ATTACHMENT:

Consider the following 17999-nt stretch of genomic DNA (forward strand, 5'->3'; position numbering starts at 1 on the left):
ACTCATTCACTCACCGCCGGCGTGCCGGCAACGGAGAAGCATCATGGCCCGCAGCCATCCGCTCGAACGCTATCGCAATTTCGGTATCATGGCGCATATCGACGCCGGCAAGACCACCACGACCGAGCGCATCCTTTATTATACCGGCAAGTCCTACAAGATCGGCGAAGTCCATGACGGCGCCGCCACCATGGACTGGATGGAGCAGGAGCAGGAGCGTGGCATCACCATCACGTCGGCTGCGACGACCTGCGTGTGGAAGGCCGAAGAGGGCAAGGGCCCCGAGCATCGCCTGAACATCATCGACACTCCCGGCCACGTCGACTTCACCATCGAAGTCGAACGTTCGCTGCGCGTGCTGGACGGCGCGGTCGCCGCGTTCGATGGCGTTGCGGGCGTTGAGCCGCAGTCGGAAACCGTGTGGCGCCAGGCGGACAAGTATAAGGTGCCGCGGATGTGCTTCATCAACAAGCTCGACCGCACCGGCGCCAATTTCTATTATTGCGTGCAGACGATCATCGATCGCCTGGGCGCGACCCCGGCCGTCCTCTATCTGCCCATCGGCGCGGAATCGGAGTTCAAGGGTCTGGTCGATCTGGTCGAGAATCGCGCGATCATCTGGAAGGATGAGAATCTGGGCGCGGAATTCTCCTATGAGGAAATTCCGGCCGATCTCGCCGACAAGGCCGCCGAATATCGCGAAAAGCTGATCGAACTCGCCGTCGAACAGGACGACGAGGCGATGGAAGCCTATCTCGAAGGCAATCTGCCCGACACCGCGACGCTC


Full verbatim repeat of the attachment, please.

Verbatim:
Consider the following 17999-nt stretch of genomic DNA (forward strand, 5'->3'; position numbering starts at 1 on the left):
ACTCATTCACTCACCGCCGGCGTGCCGGCAACGGAGAAGCATCATGGCCCGCAGCCATCCGCTCGAACGCTATCGCAATTTCGGTATCATGGCGCATATCGACGCCGGCAAGACCACCACGACCGAGCGCATCCTTTATTATACCGGCAAGTCCTACAAGATCGGCGAAGTCCATGACGGCGCCGCCACCATGGACTGGATGGAGCAGGAGCAGGAGCGTGGCATCACCATCACGTCGGCTGCGACGACCTGCGTGTGGAAGGCCGAAGAGGGCAAGGGCCCCGAGCATCGCCTGAACATCATCGACACTCCCGGCCACGTCGACTTCACCATCGAAGTCGAACGTTCGCTGCGCGTGCTGGACGGCGCGGTCGCCGCGTTCGATGGCGTTGCGGGCGTTGAGCCGCAGTCGGAAACCGTGTGGCGCCAGGCGGACAAGTATAAGGTGCCGCGGATGTGCTTCATCAACAAGCTCGACCGCACCGGCGCCAATTTCTATTATTGCGTGCAGACGATCATCGATCGCCTGGGCGCGACCCCGGCCGTCCTCTATCTGCCCATCGGCGCGGAATCGGAGTTCAAGGGTCTGGTCGATCTGGTCGAGAATCGCGCGATCATCTGGAAGGATGAGAATCTGGGCGCGGAATTCTCCTATGAGGAAATTCCGGCCGATCTCGCCGACAAGGCCGCCGAATATCGCGAAAAGCTGATCGAACTCGCCGTCGAACAGGACGACGAGGCGATGGAAGCCTATCTCGAAGGCAATCTGCCCGACACCGCGACGCTC